Inauguration Day Statement from the Tucson Borderlands Young Adult Volunteers
This statement was written entirely by the 2016-2017 volunteers, and reflects their views and experiences.
In light of the political climate and statements made during the recent election, we, the Tucson Borderlands Young Adult Volunteers, feel moved to speak out against all forms of prejudice. We denounce the remarks made in hatred by President Trump and the incoming administration. We recommit ourselves to actively work in solidarity alongside those on the margins of society and labeled as “less than” by the incoming administration.
Jesus spoke of the Kingdom of Heaven, in which the poor and the meek are blessed, and those who hunger and thirst for justice will be filled. God’s Kingdom transcends national borders and human-created boundaries. Jesus broke the division between Jew and Gentile by coming to save all people and inviting in workers for his vineyard from East and West and all nations. Discrimination based on worldly divisions contradicts the values of this Kingdom we are called to build together. Before we are citizens of the United States and its government we are citizens of God’s country.
Jesus was born a Middle-Eastern Jew in Roman-occupied Palestine, spent time in Egypt as a refugee (1), was homeless (2), lived in poverty, and worked against the occupying state with peaceful preaching and teaching. Not only did he speak, but he directly defied the social norms of his day, healing and teaching on the Sabbath (3), casting out the money-changers from the temple (4), and upsetting the status quo upheld by the temple elites by uplifting the reviled members of that society (5). In accordance with Christ’s example, we refuse to sit idly by as members of our community in Christ, and in love, are persecuted, belittled, and treated as “less than.” We will love our neighbors not in spite of, but because of their race, gender, gender identity, sexual orientation, religion, and every other thing that makes them who they are.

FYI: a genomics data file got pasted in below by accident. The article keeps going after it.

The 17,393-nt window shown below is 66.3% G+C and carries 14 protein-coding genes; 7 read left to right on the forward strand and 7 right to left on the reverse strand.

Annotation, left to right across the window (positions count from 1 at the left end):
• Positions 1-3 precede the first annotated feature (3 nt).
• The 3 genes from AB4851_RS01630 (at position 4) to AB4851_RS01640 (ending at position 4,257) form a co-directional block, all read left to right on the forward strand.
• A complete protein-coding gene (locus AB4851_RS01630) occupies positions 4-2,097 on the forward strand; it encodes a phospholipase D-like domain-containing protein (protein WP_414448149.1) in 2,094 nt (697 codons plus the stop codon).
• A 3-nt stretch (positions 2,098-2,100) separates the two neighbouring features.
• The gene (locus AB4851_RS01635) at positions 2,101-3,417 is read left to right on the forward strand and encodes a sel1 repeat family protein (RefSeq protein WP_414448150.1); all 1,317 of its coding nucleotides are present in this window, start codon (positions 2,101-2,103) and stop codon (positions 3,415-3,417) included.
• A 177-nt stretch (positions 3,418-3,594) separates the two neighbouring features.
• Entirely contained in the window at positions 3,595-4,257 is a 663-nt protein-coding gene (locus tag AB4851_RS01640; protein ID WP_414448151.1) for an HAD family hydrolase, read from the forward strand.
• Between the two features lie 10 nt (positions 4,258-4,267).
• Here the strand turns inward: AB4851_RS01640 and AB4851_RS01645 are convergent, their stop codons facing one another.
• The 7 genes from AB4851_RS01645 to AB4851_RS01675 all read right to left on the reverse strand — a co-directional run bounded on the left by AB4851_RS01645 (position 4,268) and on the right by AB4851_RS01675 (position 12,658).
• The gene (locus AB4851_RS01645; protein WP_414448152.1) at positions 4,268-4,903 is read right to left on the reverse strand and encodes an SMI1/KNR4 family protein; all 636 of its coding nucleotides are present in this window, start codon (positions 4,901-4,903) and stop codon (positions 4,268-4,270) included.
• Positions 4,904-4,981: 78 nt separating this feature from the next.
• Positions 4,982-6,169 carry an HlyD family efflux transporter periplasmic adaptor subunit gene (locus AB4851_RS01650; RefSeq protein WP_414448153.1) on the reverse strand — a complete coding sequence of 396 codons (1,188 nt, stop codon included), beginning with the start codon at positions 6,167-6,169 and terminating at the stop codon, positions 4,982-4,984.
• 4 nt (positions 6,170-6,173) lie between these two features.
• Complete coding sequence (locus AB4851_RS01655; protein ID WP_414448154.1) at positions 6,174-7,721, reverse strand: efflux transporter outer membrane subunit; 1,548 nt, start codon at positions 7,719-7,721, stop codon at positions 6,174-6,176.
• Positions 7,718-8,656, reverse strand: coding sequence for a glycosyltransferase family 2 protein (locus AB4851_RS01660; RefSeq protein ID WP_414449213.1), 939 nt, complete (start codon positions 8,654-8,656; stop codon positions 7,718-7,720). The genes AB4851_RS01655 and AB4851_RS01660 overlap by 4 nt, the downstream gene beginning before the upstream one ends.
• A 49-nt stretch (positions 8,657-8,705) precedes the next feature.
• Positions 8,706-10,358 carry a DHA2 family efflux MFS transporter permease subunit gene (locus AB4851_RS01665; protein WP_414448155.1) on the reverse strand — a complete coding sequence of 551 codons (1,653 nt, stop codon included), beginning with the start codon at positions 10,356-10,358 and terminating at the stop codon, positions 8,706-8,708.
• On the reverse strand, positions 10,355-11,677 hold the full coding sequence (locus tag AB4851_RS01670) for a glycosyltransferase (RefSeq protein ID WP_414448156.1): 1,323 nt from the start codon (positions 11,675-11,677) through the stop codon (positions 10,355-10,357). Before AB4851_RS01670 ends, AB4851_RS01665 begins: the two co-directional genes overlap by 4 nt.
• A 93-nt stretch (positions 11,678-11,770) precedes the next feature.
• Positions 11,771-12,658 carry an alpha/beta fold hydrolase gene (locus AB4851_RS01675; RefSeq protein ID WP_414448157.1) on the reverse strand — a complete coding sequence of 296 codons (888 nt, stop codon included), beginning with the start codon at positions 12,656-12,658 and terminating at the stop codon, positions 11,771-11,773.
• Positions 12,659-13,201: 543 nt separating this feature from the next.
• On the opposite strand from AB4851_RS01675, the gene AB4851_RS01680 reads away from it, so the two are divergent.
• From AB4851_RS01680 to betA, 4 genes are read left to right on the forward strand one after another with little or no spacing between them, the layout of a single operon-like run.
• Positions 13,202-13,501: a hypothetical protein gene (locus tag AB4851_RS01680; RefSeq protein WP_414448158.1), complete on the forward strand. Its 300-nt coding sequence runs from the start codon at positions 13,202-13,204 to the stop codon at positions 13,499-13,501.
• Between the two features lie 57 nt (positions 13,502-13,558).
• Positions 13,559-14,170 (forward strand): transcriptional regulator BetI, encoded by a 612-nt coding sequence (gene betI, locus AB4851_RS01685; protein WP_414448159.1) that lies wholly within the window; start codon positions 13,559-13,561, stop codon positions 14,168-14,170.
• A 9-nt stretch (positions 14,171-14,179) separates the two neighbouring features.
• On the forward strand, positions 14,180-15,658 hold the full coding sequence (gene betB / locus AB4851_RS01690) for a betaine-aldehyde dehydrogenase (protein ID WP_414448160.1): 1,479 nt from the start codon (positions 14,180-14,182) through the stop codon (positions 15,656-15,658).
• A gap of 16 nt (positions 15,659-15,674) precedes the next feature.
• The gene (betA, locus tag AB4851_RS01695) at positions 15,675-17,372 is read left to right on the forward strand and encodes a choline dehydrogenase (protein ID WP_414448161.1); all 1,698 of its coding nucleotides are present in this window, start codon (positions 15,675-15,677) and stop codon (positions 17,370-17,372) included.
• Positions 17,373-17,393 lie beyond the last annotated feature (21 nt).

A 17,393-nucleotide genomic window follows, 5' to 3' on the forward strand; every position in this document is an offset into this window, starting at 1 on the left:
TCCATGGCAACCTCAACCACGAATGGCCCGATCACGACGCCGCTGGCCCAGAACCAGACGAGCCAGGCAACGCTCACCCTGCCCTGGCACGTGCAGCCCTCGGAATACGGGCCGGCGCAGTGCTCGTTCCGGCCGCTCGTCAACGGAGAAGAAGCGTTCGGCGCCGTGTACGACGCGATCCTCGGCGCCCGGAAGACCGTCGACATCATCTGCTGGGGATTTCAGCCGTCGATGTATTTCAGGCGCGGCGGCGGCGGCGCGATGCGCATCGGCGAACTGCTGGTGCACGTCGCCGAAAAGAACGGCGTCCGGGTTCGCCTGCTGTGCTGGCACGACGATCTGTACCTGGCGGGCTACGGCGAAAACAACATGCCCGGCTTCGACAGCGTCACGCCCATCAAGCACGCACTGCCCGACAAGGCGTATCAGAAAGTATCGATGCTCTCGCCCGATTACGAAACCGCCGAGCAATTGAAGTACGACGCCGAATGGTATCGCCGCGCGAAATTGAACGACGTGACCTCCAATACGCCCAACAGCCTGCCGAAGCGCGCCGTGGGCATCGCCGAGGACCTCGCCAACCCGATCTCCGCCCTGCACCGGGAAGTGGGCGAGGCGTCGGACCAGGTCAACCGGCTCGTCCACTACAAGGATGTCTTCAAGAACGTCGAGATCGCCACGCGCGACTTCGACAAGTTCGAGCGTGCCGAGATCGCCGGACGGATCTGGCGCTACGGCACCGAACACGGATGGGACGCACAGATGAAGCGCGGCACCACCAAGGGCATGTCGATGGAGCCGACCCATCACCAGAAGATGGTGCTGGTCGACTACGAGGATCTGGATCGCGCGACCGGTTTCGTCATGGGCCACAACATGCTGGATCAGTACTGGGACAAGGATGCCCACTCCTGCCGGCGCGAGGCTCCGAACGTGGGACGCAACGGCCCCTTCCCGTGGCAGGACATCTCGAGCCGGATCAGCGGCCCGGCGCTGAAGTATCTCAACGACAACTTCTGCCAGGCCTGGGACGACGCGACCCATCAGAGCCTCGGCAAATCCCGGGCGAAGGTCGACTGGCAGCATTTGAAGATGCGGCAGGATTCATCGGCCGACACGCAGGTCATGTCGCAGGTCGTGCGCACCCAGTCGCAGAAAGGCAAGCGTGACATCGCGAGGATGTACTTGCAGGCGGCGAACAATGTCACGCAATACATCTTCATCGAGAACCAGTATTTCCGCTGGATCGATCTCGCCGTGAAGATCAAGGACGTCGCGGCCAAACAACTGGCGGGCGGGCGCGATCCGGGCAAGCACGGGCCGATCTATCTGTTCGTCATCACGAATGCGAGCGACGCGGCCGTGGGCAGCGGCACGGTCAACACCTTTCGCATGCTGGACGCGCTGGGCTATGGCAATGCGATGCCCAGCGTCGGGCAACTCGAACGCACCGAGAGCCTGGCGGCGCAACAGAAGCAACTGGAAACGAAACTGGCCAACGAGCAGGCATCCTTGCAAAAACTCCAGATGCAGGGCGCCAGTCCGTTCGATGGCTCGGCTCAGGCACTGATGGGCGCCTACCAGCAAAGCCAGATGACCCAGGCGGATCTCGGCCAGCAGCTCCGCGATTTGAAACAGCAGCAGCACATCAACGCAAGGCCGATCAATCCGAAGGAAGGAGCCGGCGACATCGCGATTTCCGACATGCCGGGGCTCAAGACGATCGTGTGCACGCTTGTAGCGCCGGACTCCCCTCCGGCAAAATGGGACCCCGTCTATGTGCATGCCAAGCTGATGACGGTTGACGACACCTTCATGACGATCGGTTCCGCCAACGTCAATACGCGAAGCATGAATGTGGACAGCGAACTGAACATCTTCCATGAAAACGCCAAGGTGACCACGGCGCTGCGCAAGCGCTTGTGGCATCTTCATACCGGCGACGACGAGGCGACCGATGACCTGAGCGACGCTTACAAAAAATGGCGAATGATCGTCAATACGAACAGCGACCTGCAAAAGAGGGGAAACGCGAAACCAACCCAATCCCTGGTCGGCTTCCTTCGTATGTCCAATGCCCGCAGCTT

The following scriptures give us hope and the desire to continue our work through this difficult time:
Exodus 23:9 You shall not oppress a stranger; you know the heart of a stranger, for you were strangers in the land of Egypt.
Esther 4: 14 For if you keep silent at this time, relief and deliverance will rise for the Jews from another place, but you and your father’s house will perish. And who knows whether you have not come to the kingdom for such a time as this?
Isaiah 1:17 Learn to do right; seek justice. Defend the oppressed. Take up the cause of the fatherless; plead the case of the widow.
Matthew 35:40 The King will reply, ‘Truly I tell you, whatever you did for one of the least of these brothers and sisters of mine, you did for me.’
Hebrews 4:12 For the word of God is living and active, sharper than any two-edged sword, piercing to the division of soul and spirit, of joints and of marrow, and discerning the thoughts and intentions of the heart.
God came for all, lived and worked with those on the margins, and calls us to do the same. We will not be moved, we will work, and we will be co-conspirators with those in oppression here in the United States and around the world.
Erik Sandstrom Graham Duncan Mary Baldwin Mirra Matheson Rachel Lovins
2016-2017 Tucson Borderlands Young Adult Volunteers
1 Matthew 2:13
2 Luke 9:58
3 Mark 3:1-6; John 5:1-17
4 Matthew 21:12
5 John 4:1-44; Luke 19:1-10